Lunch — Please? (Recess)
Has the midday meeting gone on for so long that people look ready to faint from hunger? It might be time to make a motion for a recess — a break or suspension in the meeting. After all, not only is it hard to concentrate when you're hungry, but it might be difficult to hear if there's a lot of stomach rumbling from hunger pangs! People find it difficult to be interested in business when they need to address their personal needs.
Perhaps instead of taking a lunch break, your group or organization needs a stress break. If a controversial issue has divided your membership into two opposing factions and nerves are fraying in debate, a recess might be just what's needed. Taking a short — or long! — break can help members retreat to neutral corners and, afterward, approach the issue in a more conciliatory manner. If things are still heated after the break, well, at least everyone got a little time away!
Save Your Sanity — and Your Group
The privileged motion to take a recess is one that has saved more than one group or organization from splintering. Sometimes the only way to get some perspective is to get out of a meeting room and away from hearing — and thinking — about an issue. If someone on “the other side” of the issue is using persistence and a loud voice to hammer home a point, it might be a little hard to convince him that a recess is a good idea, but chances are, other members may be in agreement with you.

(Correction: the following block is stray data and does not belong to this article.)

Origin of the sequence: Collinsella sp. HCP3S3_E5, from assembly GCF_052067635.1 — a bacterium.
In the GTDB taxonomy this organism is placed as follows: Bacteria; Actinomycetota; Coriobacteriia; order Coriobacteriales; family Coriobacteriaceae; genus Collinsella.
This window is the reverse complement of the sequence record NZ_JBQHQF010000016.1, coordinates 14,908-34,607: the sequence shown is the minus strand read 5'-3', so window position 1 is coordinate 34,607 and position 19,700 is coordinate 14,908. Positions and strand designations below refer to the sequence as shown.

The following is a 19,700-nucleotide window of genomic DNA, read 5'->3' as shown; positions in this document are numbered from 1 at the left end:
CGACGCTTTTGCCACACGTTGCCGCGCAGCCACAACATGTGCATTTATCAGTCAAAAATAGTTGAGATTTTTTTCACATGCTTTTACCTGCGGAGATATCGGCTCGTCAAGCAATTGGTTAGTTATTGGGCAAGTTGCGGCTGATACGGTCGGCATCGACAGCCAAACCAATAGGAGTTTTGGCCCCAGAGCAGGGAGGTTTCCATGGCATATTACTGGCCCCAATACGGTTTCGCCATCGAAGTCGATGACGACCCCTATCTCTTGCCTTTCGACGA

The Motion for Recess
To make a motion for a recess, you should first make certain that you are not interrupting any speaker. Gain the attention of the chair and say, “The time is [time]. I move that we recess for lunch and return at [new time].” Another member must second the motion. Other members can debate the amount of time for the recess and amend it, but not the motion to recess itself. Of course, the usual rules about amending motions apply here: There's a vote on whether there is approval of the amendment. The membership votes on the motion to recess and there must be a majority (not a two-thirds) vote.
Choose the length of your recess carefully. If it's too short, members may come back late. Too long a recess, and members could be tempted to just leave and not come back.